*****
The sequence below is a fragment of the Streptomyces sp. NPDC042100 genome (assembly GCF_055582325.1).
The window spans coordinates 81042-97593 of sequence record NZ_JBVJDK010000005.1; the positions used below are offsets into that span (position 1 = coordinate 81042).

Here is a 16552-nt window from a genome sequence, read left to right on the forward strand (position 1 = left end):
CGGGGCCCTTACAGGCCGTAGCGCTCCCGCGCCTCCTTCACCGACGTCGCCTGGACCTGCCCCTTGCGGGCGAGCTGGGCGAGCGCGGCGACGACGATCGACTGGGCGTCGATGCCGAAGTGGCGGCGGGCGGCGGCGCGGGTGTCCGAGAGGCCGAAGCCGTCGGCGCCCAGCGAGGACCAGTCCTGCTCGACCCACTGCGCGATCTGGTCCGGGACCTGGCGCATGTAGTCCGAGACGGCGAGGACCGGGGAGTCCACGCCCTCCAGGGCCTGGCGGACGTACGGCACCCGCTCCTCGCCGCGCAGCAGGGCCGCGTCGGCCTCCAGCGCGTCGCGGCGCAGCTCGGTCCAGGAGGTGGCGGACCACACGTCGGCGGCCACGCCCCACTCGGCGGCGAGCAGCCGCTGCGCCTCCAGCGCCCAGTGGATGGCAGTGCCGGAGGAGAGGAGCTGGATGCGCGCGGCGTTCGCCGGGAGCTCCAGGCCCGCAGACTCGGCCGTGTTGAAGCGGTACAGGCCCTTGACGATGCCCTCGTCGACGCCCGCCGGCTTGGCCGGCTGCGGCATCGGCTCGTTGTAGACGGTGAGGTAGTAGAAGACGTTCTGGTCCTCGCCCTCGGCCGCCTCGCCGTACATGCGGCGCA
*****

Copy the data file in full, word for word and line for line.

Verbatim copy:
The sequence below is a fragment of the Streptomyces sp. NPDC042100 genome (assembly GCF_055582325.1).
The window spans coordinates 81042-97593 of sequence record NZ_JBVJDK010000005.1; the positions used below are offsets into that span (position 1 = coordinate 81042).

Here is a 16552-nt window from a genome sequence, read left to right on the forward strand (position 1 = left end):
CGGGGCCCTTACAGGCCGTAGCGCTCCCGCGCCTCCTTCACCGACGTCGCCTGGACCTGCCCCTTGCGGGCGAGCTGGGCGAGCGCGGCGACGACGATCGACTGGGCGTCGATGCCGAAGTGGCGGCGGGCGGCGGCGCGGGTGTCCGAGAGGCCGAAGCCGTCGGCGCCCAGCGAGGACCAGTCCTGCTCGACCCACTGCGCGATCTGGTCCGGGACCTGGCGCATGTAGTCCGAGACGGCGAGGACCGGGGAGTCCACGCCCTCCAGGGCCTGGCGGACGTACGGCACCCGCTCCTCGCCGCGCAGCAGGGCCGCGTCGGCCTCCAGCGCGTCGCGGCGCAGCTCGGTCCAGGAGGTGGCGGACCACACGTCGGCGGCCACGCCCCACTCGGCGGCGAGCAGCCGCTGCGCCTCCAGCGCCCAGTGGATGGCAGTGCCGGAGGAGAGGAGCTGGATGCGCGCGGCGTTCGCCGGGAGCTCCAGGCCCGCAGACTCGGCCGTGTTGAAGCGGTACAGGCCCTTGACGATGCCCTCGTCGACGCCCGCCGGCTTGGCCGGCTGCGGCATCGGCTCGTTGTAGACGGTGAGGTAGTAGAAGACGTTCTGGTCCTCGCCCTCGGCCGCCTCGCCGTACATGCGGCGCA